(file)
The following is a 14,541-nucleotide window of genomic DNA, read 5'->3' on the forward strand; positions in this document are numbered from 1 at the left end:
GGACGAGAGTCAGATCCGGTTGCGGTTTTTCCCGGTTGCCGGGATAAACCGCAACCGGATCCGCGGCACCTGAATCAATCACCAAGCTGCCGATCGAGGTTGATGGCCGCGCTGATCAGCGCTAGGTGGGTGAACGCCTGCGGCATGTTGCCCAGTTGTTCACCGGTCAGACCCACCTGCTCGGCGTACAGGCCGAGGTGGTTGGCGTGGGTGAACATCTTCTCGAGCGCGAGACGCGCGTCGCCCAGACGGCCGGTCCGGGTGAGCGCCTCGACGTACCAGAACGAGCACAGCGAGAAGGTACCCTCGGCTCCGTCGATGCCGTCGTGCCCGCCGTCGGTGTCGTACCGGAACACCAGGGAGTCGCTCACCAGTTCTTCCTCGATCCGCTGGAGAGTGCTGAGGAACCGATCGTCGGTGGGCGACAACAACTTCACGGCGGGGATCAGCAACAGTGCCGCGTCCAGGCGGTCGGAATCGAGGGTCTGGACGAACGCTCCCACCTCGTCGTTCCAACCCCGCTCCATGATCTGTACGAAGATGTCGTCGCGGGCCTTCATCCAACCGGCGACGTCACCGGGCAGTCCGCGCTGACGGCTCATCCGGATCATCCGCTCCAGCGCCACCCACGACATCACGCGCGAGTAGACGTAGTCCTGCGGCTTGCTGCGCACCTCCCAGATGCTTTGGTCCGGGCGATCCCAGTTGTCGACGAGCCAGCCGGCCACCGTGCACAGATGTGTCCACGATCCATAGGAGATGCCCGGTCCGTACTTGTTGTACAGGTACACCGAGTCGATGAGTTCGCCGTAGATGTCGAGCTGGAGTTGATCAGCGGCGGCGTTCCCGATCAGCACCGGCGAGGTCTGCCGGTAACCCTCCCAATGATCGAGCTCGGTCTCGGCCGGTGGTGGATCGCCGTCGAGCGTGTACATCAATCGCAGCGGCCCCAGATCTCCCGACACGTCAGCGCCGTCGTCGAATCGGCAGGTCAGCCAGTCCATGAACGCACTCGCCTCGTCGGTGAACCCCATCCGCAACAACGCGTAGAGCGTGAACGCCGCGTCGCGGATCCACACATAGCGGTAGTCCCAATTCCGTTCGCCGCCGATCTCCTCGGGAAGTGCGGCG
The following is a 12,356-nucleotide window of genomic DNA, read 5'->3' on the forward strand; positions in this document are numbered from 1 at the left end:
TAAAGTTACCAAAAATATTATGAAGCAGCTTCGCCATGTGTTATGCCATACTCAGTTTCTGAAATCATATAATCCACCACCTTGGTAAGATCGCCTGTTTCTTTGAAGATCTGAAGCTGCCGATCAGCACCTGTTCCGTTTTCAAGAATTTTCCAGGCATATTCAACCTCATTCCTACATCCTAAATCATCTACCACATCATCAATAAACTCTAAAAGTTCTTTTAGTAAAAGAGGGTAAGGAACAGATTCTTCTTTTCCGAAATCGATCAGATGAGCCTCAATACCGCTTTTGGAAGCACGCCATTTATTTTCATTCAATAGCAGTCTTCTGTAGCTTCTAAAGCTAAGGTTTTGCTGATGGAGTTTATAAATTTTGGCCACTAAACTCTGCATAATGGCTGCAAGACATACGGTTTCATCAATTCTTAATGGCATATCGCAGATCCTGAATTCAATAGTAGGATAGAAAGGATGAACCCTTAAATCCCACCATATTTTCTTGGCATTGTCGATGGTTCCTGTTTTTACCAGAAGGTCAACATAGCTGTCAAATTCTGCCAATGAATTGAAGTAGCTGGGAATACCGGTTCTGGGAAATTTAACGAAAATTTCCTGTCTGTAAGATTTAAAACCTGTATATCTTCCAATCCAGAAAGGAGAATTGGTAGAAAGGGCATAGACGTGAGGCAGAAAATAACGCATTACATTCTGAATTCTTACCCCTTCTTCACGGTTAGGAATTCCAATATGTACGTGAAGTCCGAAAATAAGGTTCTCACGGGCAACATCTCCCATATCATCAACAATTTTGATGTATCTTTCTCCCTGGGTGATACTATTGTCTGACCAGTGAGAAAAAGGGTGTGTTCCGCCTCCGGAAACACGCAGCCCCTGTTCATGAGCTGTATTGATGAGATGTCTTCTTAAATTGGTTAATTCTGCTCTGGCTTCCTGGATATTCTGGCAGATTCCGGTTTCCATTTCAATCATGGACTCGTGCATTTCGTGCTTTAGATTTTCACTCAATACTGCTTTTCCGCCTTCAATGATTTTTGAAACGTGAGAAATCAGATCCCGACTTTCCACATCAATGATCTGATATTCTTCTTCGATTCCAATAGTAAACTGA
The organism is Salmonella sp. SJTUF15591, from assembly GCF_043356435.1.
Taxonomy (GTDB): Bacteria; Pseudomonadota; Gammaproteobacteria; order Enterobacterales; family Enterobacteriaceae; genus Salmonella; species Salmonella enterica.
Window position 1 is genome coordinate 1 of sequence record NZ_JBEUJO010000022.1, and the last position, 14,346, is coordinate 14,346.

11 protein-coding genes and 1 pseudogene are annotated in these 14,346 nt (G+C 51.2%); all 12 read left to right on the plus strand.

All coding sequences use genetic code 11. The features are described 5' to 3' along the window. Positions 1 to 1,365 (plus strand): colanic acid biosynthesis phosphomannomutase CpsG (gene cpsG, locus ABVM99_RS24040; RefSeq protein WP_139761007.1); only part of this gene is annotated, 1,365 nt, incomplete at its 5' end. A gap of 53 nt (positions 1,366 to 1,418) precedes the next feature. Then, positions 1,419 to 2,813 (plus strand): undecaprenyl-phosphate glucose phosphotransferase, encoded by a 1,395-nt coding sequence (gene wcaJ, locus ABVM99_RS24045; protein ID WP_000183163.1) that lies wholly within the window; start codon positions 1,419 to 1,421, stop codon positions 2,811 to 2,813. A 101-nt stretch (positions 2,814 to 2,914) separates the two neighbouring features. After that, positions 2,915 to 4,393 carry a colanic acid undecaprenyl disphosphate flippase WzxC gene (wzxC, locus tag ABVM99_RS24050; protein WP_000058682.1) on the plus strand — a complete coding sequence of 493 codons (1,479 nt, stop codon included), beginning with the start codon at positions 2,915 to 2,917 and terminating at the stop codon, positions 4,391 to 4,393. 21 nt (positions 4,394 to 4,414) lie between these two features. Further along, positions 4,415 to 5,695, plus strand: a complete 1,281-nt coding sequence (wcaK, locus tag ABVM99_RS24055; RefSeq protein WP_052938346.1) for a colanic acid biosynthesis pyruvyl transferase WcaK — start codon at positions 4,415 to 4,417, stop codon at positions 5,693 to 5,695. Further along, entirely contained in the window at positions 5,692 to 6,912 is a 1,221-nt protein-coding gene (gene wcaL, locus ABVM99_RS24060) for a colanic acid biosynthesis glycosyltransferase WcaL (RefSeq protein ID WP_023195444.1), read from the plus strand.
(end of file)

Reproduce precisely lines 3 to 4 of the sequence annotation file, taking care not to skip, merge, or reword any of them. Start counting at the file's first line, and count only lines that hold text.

The following is a 12,356-nucleotide window of genomic DNA, read 5'->3' on the forward strand; positions in this document are numbered from 1 at the left end:
TAAAGTTACCAAAAATATTATGAAGCAGCTTCGCCATGTGTTATGCCATACTCAGTTTCTGAAATCATATAATCCACCACCTTGGTAAGATCGCCTGTTTCTTTGAAGATCTGAAGCTGCCGATCAGCACCTGTTCCGTTTTCAAGAATTTTCCAGGCATATTCAACCTCATTCCTACATCCTAAATCATCTACCACATCATCAATAAACTCTAAAAGTTCTTTTAGTAAAAGAGGGTAAGGAACAGATTCTTCTTTTCCGAAATCGATCAGATGAGCCTCAATACCGCTTTTGGAAGCACGCCATTTATTTTCATTCAATAGCAGTCTTCTGTAGCTTCTAAAGCTAAGGTTTTGCTGATGGAGTTTATAAATTTTGGCCACTAAACTCTGCATAATGGCTGCAAGACATACGGTTTCATCAATTCTTAATGGCATATCGCAGATCCTGAATTCAATAGTAGGATAGAAAGGATGAACCCTTAAATCCCACCATATTTTCTTGGCATTGTCGATGGTTCCTGTTTTTACCAGAAGGTCAACATAGCTGTCAAATTCTGCCAATGAATTGAAGTAGCTGGGAATACCGGTTCTGGGAAATTTAACGAAAATTTCCTGTCTGTAAGATTTAAAACCTGTATATCTTCCAATCCAGAAAGGAGAATTGGTAGAAAGGGCATAGACGTGAGGCAGAAAATAACGCATTACATTCTGAATTCTTACCCCTTCTTCACGGTTAGGAATTCCAATATGTACGTGAAGTCCGAAAATAAGGTTCTCACGGGCAACATCTCCCATATCATCAACAATTTTGATGTATCTTTCTCCCTGGGTGATACTATTGTCTGACCAGTGAGAAAAAGGGTGTGTTCCGCCTCCGGAAACACGCAGCCCCTGTTCATGAGCTGTATTGATGAGATGTCTTCTTAAATTGGTTAATTCTGCTCTGGCTTCCTGGATATTCTGGCAGATTCCGGTTTCCATTTCAATCATGGACTCGTGCATTTCGTGCTTTAGATTTTCACTCAATACTGCTTTTCCGCCTTCAATGATTTTTGAAACGTGAGAAATCAGATCCCGACTTTCCACATCAATGATCTGATATTCTTCTTCGATTCCAATAGTAAACTGA